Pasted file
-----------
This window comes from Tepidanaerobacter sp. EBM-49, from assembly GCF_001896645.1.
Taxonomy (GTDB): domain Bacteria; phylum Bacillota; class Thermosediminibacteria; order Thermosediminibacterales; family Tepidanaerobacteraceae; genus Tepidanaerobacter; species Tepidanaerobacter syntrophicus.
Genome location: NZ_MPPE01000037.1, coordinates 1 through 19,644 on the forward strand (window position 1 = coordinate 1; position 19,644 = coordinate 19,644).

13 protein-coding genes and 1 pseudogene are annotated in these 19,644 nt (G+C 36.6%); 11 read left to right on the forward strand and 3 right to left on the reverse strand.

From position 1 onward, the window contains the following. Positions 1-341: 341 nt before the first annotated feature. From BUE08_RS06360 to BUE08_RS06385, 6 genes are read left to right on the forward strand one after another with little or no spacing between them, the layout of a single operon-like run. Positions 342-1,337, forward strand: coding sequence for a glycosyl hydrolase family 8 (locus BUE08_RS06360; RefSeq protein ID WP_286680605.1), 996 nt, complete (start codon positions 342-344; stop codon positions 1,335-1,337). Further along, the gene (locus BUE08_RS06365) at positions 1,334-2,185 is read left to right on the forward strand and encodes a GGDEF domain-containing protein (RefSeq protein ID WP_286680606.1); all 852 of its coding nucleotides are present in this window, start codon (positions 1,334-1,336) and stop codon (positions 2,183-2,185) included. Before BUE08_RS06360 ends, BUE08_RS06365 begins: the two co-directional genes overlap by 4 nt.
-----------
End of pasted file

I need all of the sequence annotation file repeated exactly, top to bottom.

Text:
This window comes from Tepidanaerobacter sp. EBM-49, from assembly GCF_001896645.1.
Taxonomy (GTDB): domain Bacteria; phylum Bacillota; class Thermosediminibacteria; order Thermosediminibacterales; family Tepidanaerobacteraceae; genus Tepidanaerobacter; species Tepidanaerobacter syntrophicus.
Genome location: NZ_MPPE01000037.1, coordinates 1 through 19,644 on the forward strand (window position 1 = coordinate 1; position 19,644 = coordinate 19,644).

13 protein-coding genes and 1 pseudogene are annotated in these 19,644 nt (G+C 36.6%); 11 read left to right on the forward strand and 3 right to left on the reverse strand.

From position 1 onward, the window contains the following. Positions 1-341: 341 nt before the first annotated feature. From BUE08_RS06360 to BUE08_RS06385, 6 genes are read left to right on the forward strand one after another with little or no spacing between them, the layout of a single operon-like run. Positions 342-1,337, forward strand: coding sequence for a glycosyl hydrolase family 8 (locus BUE08_RS06360; RefSeq protein ID WP_286680605.1), 996 nt, complete (start codon positions 342-344; stop codon positions 1,335-1,337). Further along, the gene (locus BUE08_RS06365) at positions 1,334-2,185 is read left to right on the forward strand and encodes a GGDEF domain-containing protein (RefSeq protein ID WP_286680606.1); all 852 of its coding nucleotides are present in this window, start codon (positions 1,334-1,336) and stop codon (positions 2,183-2,185) included. Before BUE08_RS06360 ends, BUE08_RS06365 begins: the two co-directional genes overlap by 4 nt.